• From Right to Left: Weir House, Weir Studio, and Young Studio

    Weir Farm

    National Historic Site Connecticut

Letters

Weir Stories
Behind one families' personal letters are universal stories about life, love, art and friendship in America.
NPS
 

In an era of industrialization and urbanization, Julian Alden Weir and his fellow American Impressionists couldn't help but be fascinated by a small farm in Branchville, Connecticut. Admiring its open fields, historic stone walls, and intriguing light, they painted the dense landscape again and again. The following letters from Weir's time at the farm (1882-1919) help us understand why this landscape inspire not only Weir, but countless artists after him. They offer unique insight into the everyday life of the American artist, the challenges of being an American innovator, and the comforts of family, friends and home.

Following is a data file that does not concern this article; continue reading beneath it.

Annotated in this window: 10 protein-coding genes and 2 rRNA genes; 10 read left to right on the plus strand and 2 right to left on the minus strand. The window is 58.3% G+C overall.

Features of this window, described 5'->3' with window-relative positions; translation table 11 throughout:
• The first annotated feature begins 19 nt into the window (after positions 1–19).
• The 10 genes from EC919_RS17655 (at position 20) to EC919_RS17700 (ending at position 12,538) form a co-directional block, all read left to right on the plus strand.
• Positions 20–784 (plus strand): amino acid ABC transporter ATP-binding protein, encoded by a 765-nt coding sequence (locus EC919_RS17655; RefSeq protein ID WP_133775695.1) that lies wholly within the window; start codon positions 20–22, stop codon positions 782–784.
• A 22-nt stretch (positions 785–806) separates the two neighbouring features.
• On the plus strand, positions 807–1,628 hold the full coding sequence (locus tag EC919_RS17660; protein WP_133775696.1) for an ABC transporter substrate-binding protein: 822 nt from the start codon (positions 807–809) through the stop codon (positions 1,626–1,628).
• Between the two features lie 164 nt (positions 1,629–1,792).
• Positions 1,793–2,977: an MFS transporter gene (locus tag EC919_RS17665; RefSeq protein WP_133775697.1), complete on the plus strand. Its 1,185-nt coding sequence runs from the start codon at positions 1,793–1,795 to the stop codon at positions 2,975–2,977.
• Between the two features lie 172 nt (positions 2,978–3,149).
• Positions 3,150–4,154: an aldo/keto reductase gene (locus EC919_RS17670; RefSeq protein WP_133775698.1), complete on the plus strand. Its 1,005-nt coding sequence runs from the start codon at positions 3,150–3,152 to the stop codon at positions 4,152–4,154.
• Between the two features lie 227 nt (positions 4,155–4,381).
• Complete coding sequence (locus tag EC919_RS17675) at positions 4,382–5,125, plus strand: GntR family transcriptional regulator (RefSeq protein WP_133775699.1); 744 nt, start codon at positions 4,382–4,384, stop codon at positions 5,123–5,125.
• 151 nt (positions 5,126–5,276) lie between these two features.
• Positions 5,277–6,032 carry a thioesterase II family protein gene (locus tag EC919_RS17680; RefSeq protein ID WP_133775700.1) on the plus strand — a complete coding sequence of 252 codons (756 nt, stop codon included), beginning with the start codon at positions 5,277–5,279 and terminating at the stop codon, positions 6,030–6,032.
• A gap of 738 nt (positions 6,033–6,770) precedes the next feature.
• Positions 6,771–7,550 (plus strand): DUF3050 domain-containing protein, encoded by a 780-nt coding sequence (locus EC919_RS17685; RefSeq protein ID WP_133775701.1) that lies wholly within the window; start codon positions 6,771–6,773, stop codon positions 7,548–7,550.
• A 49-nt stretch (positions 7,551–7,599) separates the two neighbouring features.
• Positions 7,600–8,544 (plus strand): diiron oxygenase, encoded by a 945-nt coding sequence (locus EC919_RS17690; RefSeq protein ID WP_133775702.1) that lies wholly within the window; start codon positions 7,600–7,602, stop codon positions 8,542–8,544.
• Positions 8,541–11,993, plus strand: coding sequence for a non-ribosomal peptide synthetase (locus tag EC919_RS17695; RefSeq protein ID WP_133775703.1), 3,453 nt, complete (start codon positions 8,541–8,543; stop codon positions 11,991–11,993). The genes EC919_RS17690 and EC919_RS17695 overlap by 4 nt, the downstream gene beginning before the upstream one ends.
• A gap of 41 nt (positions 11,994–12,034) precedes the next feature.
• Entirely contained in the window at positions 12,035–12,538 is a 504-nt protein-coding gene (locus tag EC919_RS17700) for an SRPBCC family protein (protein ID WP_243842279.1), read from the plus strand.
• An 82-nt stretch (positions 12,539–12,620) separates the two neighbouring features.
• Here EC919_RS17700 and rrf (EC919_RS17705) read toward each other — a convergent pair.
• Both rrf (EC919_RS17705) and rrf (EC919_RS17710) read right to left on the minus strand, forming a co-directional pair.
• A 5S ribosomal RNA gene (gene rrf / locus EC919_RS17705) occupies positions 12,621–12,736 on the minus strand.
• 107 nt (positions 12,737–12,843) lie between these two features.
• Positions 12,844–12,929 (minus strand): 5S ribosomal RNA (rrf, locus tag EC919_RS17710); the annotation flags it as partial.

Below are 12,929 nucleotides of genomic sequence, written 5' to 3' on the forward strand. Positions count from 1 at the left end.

Work and Farm Life
Read letters describing life on a turn-of-the-century farm from the perspective of laborers and artists.

Download (91 KB - PDF)

 

Family and Friends
Weir's family members and friends frequently visited him at his farm. Read these letters to learn why.

Download (273 KB - PDF)

 

Art and Nature
Weir's time in the Connecticut landscape profoundly affected his views on art. Read these letters to learn more about Weir and his artistic philosophy.

Download (349 KB - PDF)

Did You Know?

Weir Studio - Photo by Peter Margonelli

Painter Julian Alden Weir wanted to build a rural retreat in the Keene Valley area of the Adirondacks, but decided instead that his farm in Branchville, Connecticut, now preserved as Weir Farm National Historic Site, would make a more suitable home for his family.